Deformation twins were widely observed in polycrystalline Cu with grain sizes varying from micrometers to nanometers during the process of equal channel angular pressing at room temperature and low strain rate (∼10-2 s-1). The microstructures of deformation twins were characterized by a transmission electron microscope (TEM) and a high-resolution TEM. It was found that deformation twinning in coarse-grained Cu occurred mainly in shear bands and their intersections as a result of the very high local stress resulted from the severe plastic deformation, and followed the well known pole mechanism. With a decrease in the grain size down to submicrometer (<1 μm) and nanometer (<100 nm) dimensions, twinning was observed to take place via partial dislocation emission from grain boundaries and grain boundary junctions, which is different from the pole mechanism operating in coarse-grained Cu. These observations are consistent with the predictions of recent molecular dynamic simulations for nanocrystalline face-centered cubic materials. The deformation conditions required for twinning and the formation mechanism of deformation twins varying with grain size in Cu are discussed.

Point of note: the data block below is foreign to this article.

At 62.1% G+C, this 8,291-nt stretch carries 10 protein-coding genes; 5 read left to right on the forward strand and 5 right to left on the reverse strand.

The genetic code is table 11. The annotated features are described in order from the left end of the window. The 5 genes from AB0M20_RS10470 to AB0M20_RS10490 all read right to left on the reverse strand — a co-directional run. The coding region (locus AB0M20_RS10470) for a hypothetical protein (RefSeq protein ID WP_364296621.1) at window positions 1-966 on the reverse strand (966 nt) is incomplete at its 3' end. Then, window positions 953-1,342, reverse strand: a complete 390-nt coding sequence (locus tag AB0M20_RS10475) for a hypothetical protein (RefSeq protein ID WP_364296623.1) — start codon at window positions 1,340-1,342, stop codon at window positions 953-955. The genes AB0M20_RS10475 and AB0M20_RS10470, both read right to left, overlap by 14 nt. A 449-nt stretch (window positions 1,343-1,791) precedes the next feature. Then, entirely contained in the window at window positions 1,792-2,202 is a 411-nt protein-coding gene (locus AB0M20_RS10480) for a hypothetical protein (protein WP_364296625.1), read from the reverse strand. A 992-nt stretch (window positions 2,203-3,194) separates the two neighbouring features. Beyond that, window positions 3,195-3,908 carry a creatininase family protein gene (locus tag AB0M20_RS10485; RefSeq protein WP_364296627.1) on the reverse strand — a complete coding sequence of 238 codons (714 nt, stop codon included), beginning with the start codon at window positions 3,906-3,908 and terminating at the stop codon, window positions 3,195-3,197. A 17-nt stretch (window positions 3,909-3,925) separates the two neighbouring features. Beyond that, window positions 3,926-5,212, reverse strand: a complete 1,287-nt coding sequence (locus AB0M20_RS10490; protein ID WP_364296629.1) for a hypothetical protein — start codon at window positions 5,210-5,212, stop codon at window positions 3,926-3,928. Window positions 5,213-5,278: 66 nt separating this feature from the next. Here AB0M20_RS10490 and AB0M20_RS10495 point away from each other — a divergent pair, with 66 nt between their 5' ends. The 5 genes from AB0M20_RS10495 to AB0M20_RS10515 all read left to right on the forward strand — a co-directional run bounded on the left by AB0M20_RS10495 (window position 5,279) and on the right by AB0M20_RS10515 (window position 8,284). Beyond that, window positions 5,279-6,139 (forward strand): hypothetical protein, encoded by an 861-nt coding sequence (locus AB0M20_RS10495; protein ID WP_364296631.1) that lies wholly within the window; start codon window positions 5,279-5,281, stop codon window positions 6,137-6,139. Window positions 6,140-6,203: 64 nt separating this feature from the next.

All Science Journal Classification (ASJC) codes
- Electronic, Optical and Magnetic Materials
- Ceramics and Composites
- Polymers and Plastics
- Metals and Alloys